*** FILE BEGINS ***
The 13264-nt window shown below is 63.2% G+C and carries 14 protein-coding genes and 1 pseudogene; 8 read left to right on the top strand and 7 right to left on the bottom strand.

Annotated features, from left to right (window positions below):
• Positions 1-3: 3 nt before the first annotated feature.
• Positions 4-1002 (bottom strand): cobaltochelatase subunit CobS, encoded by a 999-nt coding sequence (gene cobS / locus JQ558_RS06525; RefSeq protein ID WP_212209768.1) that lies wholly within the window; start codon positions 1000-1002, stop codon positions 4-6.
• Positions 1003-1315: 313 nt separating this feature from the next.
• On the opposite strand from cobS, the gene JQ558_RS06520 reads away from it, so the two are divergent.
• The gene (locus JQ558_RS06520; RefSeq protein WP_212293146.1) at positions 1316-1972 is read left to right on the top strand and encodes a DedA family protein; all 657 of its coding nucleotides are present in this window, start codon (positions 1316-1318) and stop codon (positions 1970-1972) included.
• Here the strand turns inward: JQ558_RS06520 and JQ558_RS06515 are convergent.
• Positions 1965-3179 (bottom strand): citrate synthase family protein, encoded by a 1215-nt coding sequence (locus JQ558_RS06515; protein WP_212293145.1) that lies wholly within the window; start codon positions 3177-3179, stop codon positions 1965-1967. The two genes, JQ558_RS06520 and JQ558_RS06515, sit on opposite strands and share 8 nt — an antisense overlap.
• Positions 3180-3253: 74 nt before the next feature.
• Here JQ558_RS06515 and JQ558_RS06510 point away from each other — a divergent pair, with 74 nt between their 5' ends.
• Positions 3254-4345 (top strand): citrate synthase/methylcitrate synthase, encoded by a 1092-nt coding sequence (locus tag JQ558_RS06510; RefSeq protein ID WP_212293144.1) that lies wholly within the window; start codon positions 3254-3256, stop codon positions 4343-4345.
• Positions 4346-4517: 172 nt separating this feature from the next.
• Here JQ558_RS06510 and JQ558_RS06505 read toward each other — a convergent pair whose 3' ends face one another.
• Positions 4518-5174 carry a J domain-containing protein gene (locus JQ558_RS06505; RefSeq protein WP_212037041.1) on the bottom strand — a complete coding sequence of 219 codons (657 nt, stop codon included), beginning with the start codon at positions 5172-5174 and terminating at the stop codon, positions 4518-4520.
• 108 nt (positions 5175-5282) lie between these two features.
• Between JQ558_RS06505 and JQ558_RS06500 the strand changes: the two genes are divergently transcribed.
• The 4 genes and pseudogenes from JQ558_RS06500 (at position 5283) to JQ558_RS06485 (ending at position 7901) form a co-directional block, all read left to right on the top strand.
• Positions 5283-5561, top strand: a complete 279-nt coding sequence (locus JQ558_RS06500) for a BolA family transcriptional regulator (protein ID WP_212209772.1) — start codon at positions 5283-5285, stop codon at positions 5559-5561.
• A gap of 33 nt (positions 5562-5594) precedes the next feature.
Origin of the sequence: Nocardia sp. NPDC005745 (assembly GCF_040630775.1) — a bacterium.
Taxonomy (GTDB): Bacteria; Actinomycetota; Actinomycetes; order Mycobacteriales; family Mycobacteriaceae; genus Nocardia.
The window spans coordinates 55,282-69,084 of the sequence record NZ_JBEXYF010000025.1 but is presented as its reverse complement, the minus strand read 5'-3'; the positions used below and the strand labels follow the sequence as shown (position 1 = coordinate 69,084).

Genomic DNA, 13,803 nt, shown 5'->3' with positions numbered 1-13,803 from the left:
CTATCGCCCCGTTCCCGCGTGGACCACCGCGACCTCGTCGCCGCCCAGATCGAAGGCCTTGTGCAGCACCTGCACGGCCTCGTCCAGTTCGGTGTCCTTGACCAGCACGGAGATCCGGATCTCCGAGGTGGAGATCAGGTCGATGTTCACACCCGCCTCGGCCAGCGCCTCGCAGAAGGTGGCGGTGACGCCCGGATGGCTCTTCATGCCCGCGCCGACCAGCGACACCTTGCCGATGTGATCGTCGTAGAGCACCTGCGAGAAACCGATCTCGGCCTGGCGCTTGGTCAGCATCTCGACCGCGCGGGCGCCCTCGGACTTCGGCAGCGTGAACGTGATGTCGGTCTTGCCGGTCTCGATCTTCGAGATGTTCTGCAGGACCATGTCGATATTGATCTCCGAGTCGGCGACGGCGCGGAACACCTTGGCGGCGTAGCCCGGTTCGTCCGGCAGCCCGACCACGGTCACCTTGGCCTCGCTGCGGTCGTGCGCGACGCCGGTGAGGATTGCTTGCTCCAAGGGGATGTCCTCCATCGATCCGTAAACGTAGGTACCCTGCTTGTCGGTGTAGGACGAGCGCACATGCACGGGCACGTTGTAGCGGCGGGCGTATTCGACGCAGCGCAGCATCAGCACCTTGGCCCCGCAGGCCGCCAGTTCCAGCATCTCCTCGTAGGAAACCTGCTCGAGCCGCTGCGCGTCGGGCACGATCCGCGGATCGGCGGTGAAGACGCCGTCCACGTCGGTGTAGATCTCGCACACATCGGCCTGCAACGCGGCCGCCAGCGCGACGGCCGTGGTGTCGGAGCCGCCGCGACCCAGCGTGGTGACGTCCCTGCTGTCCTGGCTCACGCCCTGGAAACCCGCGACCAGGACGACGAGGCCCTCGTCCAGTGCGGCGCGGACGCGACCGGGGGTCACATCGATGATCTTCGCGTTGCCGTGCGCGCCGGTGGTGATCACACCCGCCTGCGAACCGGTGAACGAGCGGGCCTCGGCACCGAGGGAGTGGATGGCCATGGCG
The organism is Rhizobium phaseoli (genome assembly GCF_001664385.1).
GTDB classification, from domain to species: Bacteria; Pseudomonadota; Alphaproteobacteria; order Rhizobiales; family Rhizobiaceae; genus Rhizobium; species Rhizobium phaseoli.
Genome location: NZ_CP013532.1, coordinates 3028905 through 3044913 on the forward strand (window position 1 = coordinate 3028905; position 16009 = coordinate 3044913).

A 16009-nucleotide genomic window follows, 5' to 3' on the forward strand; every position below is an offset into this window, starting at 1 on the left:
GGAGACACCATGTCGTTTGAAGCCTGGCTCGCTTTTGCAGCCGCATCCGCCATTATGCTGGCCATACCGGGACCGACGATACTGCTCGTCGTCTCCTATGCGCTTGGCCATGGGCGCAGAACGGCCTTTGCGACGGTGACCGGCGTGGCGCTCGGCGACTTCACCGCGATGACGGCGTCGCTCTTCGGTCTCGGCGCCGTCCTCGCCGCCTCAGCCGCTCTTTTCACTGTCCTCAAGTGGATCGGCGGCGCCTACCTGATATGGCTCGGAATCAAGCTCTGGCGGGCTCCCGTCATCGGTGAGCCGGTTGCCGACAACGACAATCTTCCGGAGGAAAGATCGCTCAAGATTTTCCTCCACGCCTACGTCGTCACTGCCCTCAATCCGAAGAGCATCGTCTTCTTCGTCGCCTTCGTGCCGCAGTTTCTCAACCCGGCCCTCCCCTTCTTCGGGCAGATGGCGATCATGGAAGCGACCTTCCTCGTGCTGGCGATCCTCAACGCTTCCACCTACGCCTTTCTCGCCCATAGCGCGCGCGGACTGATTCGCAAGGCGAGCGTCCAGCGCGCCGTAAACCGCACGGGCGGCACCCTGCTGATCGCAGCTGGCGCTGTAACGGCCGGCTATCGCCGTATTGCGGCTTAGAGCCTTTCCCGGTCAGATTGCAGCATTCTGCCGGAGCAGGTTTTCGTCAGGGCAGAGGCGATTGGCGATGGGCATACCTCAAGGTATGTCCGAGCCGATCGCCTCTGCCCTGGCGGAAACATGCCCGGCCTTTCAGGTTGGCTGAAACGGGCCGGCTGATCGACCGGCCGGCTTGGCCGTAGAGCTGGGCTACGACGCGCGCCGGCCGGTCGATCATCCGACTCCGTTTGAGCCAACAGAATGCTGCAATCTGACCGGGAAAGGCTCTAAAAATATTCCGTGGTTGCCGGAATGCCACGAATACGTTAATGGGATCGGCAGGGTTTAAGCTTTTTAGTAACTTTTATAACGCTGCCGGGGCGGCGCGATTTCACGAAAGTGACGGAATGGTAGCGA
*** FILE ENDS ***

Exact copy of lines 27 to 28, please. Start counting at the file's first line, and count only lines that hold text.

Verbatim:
GTDB classification, from domain to species: Bacteria; Pseudomonadota; Alphaproteobacteria; order Rhizobiales; family Rhizobiaceae; genus Rhizobium; species Rhizobium phaseoli.
Genome location: NZ_CP013532.1, coordinates 3028905 through 3044913 on the forward strand (window position 1 = coordinate 3028905; position 16009 = coordinate 3044913).